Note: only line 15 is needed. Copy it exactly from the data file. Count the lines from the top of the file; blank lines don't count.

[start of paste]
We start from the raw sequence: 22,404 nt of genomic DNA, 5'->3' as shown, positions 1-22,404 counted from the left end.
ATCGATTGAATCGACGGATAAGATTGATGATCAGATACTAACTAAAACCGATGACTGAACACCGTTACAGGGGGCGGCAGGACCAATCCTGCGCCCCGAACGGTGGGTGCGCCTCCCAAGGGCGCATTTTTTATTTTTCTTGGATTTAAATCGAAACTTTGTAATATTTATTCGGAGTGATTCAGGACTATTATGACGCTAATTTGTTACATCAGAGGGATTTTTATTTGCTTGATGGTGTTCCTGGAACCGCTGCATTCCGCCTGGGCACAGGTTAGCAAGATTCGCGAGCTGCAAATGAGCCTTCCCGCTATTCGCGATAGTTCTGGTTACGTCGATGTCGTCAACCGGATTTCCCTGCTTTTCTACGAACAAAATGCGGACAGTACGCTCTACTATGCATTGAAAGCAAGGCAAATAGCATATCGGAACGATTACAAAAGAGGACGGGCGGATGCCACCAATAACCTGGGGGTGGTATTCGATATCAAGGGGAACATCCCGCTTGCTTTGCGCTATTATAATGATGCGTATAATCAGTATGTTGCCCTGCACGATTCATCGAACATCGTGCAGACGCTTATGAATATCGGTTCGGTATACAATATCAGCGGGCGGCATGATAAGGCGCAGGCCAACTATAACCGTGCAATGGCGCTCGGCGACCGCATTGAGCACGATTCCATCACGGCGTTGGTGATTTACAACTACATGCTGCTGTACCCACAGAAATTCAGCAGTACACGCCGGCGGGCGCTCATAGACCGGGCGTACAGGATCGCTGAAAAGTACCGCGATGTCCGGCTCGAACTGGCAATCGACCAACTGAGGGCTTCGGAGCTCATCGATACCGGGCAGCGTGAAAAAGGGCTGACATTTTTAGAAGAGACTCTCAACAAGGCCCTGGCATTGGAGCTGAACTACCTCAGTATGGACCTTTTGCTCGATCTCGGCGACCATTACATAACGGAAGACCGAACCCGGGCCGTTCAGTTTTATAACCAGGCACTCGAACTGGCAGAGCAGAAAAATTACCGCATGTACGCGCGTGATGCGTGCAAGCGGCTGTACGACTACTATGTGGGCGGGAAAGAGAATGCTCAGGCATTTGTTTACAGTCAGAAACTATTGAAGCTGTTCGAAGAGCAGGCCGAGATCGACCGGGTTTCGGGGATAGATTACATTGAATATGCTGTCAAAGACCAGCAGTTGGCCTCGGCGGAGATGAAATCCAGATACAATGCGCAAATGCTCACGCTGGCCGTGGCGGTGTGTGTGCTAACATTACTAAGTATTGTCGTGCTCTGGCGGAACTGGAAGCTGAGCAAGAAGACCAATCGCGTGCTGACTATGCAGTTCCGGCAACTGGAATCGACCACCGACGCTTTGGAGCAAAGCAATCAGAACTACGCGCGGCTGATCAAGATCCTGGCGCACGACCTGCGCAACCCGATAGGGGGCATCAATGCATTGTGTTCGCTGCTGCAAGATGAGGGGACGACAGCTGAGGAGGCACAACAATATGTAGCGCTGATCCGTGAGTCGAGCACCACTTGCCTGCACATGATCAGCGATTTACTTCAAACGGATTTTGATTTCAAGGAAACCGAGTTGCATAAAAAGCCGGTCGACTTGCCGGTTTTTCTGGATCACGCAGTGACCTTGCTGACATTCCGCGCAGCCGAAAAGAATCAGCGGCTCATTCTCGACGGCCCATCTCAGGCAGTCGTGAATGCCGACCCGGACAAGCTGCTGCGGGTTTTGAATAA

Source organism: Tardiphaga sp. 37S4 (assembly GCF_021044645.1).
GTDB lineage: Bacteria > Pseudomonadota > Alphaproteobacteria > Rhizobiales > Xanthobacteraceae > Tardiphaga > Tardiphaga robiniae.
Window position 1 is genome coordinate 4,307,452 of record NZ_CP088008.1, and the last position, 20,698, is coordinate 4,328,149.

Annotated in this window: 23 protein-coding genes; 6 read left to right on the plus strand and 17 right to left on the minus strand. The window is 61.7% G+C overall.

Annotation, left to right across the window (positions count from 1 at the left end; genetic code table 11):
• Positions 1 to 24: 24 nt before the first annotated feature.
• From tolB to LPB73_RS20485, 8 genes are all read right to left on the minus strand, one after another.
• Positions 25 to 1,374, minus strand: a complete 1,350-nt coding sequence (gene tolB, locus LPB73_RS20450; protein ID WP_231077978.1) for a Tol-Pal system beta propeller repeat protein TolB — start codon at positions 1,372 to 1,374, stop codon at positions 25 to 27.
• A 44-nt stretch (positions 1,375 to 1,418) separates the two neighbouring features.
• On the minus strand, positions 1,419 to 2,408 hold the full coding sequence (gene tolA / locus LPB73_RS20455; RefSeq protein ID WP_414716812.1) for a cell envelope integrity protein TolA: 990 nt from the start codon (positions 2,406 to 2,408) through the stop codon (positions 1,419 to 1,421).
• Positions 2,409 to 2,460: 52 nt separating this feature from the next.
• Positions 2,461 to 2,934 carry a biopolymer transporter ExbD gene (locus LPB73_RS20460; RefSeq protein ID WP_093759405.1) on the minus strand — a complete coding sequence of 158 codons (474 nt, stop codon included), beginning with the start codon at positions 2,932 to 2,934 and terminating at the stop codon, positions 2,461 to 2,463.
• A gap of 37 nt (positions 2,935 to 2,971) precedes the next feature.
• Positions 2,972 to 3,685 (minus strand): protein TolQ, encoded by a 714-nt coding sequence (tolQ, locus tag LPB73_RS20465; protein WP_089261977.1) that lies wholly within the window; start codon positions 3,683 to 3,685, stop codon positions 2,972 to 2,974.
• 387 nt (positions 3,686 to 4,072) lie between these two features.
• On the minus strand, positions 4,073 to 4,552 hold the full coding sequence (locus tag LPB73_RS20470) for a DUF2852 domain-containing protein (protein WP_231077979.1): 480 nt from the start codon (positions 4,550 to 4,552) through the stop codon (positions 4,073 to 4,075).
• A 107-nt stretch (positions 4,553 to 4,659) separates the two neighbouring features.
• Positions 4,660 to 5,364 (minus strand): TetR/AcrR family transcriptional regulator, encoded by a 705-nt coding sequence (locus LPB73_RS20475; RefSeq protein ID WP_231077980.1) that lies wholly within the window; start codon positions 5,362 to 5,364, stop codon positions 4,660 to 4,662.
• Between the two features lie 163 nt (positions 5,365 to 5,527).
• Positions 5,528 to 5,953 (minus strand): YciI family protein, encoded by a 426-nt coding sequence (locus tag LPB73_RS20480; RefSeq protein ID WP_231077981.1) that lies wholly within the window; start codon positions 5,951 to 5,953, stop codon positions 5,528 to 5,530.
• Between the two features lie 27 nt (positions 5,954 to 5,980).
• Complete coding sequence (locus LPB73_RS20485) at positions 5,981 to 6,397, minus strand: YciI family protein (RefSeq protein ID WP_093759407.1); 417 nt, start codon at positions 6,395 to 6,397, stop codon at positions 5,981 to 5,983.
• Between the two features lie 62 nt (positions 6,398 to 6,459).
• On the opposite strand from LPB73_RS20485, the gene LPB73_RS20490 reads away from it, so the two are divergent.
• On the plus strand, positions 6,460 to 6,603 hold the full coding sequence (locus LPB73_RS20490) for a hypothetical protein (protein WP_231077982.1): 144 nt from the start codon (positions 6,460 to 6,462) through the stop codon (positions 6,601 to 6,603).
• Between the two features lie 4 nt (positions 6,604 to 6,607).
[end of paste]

• A gap of 37 nt (positions 2,935 to 2,971) precedes the next feature.